Marshall Blu-ray Review
Living in Kansas I was quite aware as to the importance of Thurgood Marshall. For those unaware, Marshall was the NAACP’s lead attorney in a landmark 1954 lawsuit against the Board of Education of Topeka, Kansas. The suit challenged the state of Kansas in denying black children the opportunity to attend the same school as white children The ruling by the United States Supreme Court, which basically ended segregation in public schools nationally, is one of the greatest legal victories in judicial history.
Despite the title, MARSHALL is not a by-the-book biographical film. When we meet Thurgood Marshall (Boseman, adding another historical figure – Jackie Robinson and James Brown among them – to his resume’) he is in Connecticut, where the NAACP has sent him to act as legal counsel for a black man (Sterling K. Brown) accused of rape. Unfortunately, because he is not a member of the Connecticut bar (and because he is black) he is not allowed to try the case and must turn to local attorney Sam Friedman (Gad) to assist him in his investigation and basically be Marshall’s voice in the courtroom. The film turns into a decent “did he or didn’t he?” legal thriller, though we do learn some things that will help fashion Marshall into the man he would become.
Well written and finely acted, MARSHALL is a film that allows you to think along with the films characters. Is the accused – a black chauffeur charged with raping the lady of the house (Hudson) – guilty? He tells a good story but still there is something missing in his tales that lead Marshall to wonder if he is, indeed, guilty. Gad plays Friedman as a man truly in over his head but one who believes that everyone should be able to defend themselves in court, no matter the circumstances. Hudson is icily cold as the victim, with enough skeletons in her closet to make you doubt her. Is she telling the truth, or is she lying to conceal something more consensual? And will the biased judge (James Cromwell) allow any positive input from the defendant’s legal team?
Technically, the film is a finely crafted period piece, with nothing left out in the recreation of this time in our country, the 1940s. And while I did enjoy the film, I was a little disappointed that there wasn’t more about Thurgood Marshall that we could have learned. It’s obvious he was a brilliant legal mind, but, due to the circumstances set up by the court, it is Sam Friedman, who would go on to a career as a fine civil rights attorney, that the film focuses on. I personally would have liked to have seen more about how Marshall came to this point in his life…what incidents molded him into the man we all know of now. That being said, MARSHALL is a vehicle to introduce the man to people who may not remember him from their history books. A brilliant man with a brilliant mind, slowly embarking on a journey that will eventually benefit us all, no matter our race.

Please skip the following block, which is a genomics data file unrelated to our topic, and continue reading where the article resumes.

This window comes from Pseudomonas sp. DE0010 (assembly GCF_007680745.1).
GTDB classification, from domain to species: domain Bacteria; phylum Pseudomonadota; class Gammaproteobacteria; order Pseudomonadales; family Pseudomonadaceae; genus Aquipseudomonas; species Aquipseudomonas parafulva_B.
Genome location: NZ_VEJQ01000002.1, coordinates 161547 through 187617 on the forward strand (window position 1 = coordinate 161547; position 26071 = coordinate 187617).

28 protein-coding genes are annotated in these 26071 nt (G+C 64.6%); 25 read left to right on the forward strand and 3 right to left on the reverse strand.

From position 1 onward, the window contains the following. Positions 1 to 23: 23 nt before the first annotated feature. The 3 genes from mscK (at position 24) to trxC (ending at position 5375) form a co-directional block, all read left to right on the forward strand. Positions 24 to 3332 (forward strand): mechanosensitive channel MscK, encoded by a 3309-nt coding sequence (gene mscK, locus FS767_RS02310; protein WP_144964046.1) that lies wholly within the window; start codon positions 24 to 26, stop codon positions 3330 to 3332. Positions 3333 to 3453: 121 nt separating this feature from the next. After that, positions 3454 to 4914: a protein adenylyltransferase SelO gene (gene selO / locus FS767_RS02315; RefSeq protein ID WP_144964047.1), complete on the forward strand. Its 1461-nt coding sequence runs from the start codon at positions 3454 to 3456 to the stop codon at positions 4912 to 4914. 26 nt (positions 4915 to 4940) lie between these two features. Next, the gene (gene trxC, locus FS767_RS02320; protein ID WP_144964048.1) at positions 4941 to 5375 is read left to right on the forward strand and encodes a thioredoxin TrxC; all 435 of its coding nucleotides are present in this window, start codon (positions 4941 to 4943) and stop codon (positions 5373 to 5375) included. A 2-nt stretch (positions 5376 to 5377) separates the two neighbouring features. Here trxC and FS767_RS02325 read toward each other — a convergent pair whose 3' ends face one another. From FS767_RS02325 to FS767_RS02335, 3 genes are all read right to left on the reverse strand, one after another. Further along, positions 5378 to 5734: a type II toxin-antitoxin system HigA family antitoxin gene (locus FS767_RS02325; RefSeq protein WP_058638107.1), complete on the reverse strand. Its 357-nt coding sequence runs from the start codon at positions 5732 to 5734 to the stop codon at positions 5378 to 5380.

Video: The film is presented in its original 2:00:1 aspect ratio and is rather dark in the transfer. Images are clear but there is an almost dreary appearance to many of the scenes, both inside and out.
Audio: The soundtrack is presented in DTS HD Master Audio 5.1 and has been recorded cleanly. Not a word is missed during the hushed courtroom scenes or in the various cross country telephone calls, despite the 1940s technology.
With the exception of a couple of upcoming Universal trailers there are no extras on this disc, which is a shame considering the importance of Thurgood Marshall in our country’s history.